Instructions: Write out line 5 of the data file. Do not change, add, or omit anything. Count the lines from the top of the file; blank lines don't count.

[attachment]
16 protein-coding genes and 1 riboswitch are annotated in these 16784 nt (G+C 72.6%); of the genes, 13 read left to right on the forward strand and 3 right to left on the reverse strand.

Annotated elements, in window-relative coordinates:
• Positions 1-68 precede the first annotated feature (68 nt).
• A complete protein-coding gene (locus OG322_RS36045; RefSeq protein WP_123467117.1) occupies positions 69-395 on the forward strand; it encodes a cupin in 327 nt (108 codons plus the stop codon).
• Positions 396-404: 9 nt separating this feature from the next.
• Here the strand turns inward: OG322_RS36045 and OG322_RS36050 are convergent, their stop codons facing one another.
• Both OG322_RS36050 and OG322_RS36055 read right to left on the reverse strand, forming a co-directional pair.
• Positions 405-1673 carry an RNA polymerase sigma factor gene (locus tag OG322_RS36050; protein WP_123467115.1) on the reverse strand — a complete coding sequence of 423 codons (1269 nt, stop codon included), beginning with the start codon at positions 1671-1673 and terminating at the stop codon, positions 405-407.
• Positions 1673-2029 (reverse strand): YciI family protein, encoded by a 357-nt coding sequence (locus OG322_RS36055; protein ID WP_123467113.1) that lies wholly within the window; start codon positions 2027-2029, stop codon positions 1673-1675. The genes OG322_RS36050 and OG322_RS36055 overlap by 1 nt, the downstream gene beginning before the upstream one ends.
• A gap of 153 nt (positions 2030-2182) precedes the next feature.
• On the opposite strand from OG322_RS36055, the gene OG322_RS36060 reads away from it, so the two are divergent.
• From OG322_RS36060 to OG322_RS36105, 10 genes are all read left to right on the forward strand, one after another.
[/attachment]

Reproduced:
• Positions 396-404: 9 nt separating this feature from the next.